Leeds City Council solar panel plans "reluctantly" on hold
Plans to install at least 1,000 solar panels on council-owned homes in Leeds have been put on hold indefinitely, Leeds City Council has confirmed.
The council said the project was only possible due to a government subsidy which made a payment for every unit of electricity generated by solar panels.
Last week, the government said it would almost halve that subsidy in December.
The council said the government's decision meant the project was "no longer viable".
Leeds City Council said it had been planning to install about 1,000 solar panels before March 2012 in order to benefit from the highest "feed-in" subsidies available.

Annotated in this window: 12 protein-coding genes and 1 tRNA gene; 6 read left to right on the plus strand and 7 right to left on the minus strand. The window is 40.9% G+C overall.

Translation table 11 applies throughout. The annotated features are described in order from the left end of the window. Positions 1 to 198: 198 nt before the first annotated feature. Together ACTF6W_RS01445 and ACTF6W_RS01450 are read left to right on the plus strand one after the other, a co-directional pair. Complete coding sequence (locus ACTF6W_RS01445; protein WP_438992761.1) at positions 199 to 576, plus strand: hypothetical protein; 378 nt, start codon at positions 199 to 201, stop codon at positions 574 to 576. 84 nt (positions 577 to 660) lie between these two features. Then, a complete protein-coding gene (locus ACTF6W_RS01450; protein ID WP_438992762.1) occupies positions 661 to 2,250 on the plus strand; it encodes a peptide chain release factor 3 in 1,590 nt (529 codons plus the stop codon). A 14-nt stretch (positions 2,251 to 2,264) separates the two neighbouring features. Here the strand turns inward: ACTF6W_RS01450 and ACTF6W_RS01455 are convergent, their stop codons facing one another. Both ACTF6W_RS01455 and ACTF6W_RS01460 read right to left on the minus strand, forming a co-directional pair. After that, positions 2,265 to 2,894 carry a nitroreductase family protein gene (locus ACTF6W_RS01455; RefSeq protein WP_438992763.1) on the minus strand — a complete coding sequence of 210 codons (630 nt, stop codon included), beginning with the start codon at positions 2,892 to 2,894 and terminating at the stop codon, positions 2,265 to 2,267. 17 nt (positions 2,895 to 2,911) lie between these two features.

It said the panels could save tenants about £120 a year on their electricity bills.
Neil Evans, Leeds City Council's director for environment and neighbourhoods, said the council had already contacted 2,900 tenants about the possibility of installing solar panels on their homes.
He said the decision to halt the scheme was only taken "reluctantly".
"As the change is coming much sooner than anyone had anticipated, we now, regrettably, have the task of writing to tenants again to let them know that surveys and installations are not going ahead," he said.
"It's disappointing to be the bearer of such bad news."
However, Mr Evans said the council would "continue" to try to improve energy efficiency in council-owned homes and buildings in Leeds.